Color temperature

 

 

 

in theory

Color temperature is measured in degrees Kelvin (K) - temperature relates to color through the light emitted by a black body at a given temperature. Things need to get quite hot before bodies emit enough visible light for us to notice. For example the bars of a electric fire will appear red or orange when hot. If you kept raising the temperature of the fire, it would appear white then blue, if it didn't melt first. I don't think hot bodies ever look green, although at some point green must be the peak color being emitted, at this temperature things look white because of the balance of red and blue light.

seagull and rainbow

in practice

The light used for photography is being emitted by hot bodies of some kind. Either the sun, a flashgun, fire or lightbulbs. The situation is complicated because light gets filtered or reflected before it reaches the subject. A camera sets the color temperature to about 5000K for a low sun, and 6000K for sun overhead. But it's the same black body so the color temperature is just being used to approximate the effect of the atmosphere in absorbing light. Similarly light in a forest floor is fitered though green leaves, what the camera does exactly with AWB I don't know, but I don't think any color temperature is going to get rid of the green cast properly. Then you can have a mixture of natural and artificial light in one scene, which will inevitably confuse the AWB.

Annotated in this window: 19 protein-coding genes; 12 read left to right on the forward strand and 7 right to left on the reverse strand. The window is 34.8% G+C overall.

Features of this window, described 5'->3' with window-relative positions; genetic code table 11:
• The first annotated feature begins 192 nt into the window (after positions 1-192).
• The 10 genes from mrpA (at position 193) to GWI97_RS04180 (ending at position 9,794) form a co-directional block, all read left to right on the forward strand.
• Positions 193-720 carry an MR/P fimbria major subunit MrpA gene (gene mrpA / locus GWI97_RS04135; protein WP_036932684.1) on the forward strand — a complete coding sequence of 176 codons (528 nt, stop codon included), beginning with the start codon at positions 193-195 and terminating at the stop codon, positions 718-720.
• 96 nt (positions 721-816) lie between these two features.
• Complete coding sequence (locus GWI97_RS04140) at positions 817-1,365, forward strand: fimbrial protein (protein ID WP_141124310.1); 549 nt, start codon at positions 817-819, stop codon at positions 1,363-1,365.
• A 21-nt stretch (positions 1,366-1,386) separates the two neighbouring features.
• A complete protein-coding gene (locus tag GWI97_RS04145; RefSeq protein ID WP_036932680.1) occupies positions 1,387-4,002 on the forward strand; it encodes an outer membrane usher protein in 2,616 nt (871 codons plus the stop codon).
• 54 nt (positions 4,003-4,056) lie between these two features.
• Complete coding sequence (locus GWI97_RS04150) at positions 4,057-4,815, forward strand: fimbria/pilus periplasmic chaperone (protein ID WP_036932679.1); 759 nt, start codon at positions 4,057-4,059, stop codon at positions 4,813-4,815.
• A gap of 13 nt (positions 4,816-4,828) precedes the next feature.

So in practice, color temperature is the first step in obtaining true colors, but there are situations where more color adjustment is needed. But I often find that if I can't get good colors from any color temperature setting, then no amount of curves adjustment can make things look natural. So it's important to tweak the WB in the RAW conversion to get the best result possible. 

 

perceptions

What people call warm colors - red, orange, and yellow - correspond to low color temperature. And cool colors - white and blue - correspond to high color temperature. I think this has happened because we rarely see things get white-hot or blue-hot. Red-hot is about as far as it gets. Blue looks cold because it is associated with twilight and perhaps with ice. But there's no doubt the color balance changes the way people feel about an image. The shot below is taken with a telephoto lens looking into the sunset. The AWB gives me 3150K and makes the shot look grey, which might be technically correct but does not convey the atmoshpere I want, I have used 5500K instead.

      

sunset over Lake Thun, Switzerland

 

The picture below was taken on an icy day in Canada. That was back in days when I used a D30 and shot everything in jpeg. So unfortunately I can't tweak the color temperature on this. But an auto-levels adjustment has given me blues in the background. I like to get some blue tone in a winter scene but not necessarily a blue cast.

snow on teagles